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Higgs Boson Found?

Discussion in 'The OT' started by Inkosaurus, Jul 4, 2012.

  1. Jul 4, 2012 #1 of 22
  2. Jul 4, 2012 #2 of 22
    AntAltMike

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    Blah, blah, blah. Physicists have been breaking their hands, patting themselves on the back for half a century or longer.
     
  3. Jul 4, 2012 #3 of 22
    Carl Spock

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    Yeah, possibly discovering a fundimental particle from the birth of the universe isn't worth celebrating. :rolleyes:

    Did Kim Kardashian do anything interesting today?

    ;)

    Congrats, CERN. Rolling back this much entropy is quite an accomplishment.
     
  4. Jul 4, 2012 #4 of 22
    njblackberry

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    Why should anyone be interested in basic research?
    Who could possibly benefit from ground breaking information?

    Congratulations to all of those involved.
     
  5. Jul 4, 2012 #5 of 22
    Nick

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    According to TMZ, the Higgs Boson was detected in Kim K's well-visited secret place.
     
  6. Jul 4, 2012 #6 of 22
    Davenlr

    Davenlr Geek til I die

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    You kill me Nick.

    As for the LHC, Congrats at beating the U.S. team. Sometimes, bigger is better.
     
  7. Jul 4, 2012 #7 of 22
    dpeters11

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    Right, and it was first predicted something like 40 years ago. It's an amazing thing, and a fundamental part of the standard particle physics model. If the Higgs boson didn't exist, that model would need to be thrown out or at least heavily edited. It's what gives everything mass, if I'm understanding it correctly. These are pretty heavy subjects, which is why I'm such a fan of Michio Kaku I think.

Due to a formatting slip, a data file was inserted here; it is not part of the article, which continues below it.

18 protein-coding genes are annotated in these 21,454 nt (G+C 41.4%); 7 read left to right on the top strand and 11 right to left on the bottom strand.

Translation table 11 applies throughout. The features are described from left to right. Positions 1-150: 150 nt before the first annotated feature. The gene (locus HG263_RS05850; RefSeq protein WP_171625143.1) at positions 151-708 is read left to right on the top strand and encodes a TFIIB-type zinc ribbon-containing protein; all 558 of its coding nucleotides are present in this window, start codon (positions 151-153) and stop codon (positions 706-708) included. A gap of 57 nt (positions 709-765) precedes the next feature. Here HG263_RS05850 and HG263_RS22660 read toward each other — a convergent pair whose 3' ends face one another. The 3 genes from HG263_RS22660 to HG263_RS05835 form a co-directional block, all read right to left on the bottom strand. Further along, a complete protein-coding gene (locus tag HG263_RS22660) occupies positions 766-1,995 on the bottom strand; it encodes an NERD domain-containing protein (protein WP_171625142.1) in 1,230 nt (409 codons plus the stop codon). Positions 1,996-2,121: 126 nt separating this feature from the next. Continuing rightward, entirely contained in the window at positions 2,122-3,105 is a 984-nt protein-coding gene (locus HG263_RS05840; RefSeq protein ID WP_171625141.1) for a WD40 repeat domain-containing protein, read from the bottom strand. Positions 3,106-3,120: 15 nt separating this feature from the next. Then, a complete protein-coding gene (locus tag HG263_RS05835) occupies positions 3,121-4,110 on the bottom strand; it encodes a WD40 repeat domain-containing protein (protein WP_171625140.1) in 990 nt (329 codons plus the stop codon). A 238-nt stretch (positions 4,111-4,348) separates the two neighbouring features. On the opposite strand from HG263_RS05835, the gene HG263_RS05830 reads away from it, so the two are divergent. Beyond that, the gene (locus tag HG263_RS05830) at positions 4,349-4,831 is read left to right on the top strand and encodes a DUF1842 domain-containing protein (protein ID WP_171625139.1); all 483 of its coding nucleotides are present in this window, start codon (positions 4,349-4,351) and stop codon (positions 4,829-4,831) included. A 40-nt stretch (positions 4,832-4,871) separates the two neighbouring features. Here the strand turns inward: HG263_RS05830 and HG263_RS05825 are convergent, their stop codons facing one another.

8. Jul 4, 2012 #8 of 22
    SayWhat?

    SayWhat? Know Nothing

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    Who says it's a 'fundamental particle'? Man?

    Man though the atom was the fundamental particle. Then protons, neutrons and electrons. Then the Quark.

    Man as a species has a very limited understanding of things and may never discover anything 'fundamental' about existence.

    Things are because they are. There may not be an explanation at all. Only the human race needs to trivialize things into words.
     
  9. Jul 4, 2012 #9 of 22
    dpeters11

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    So what, we should just decide things are the way they are and just watch Snooki through our magic boxes? Might as well say, the apple falls but we don't care why. I'm glad Newton and his successors didn't do that.
     
  10. njblackberry

    njblackberry Icon

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    Did Snooki do something with the Kardashian's or something? That WOULD have some gravity and mass! And someone dropped an Apple (iPhone?). That's huge news.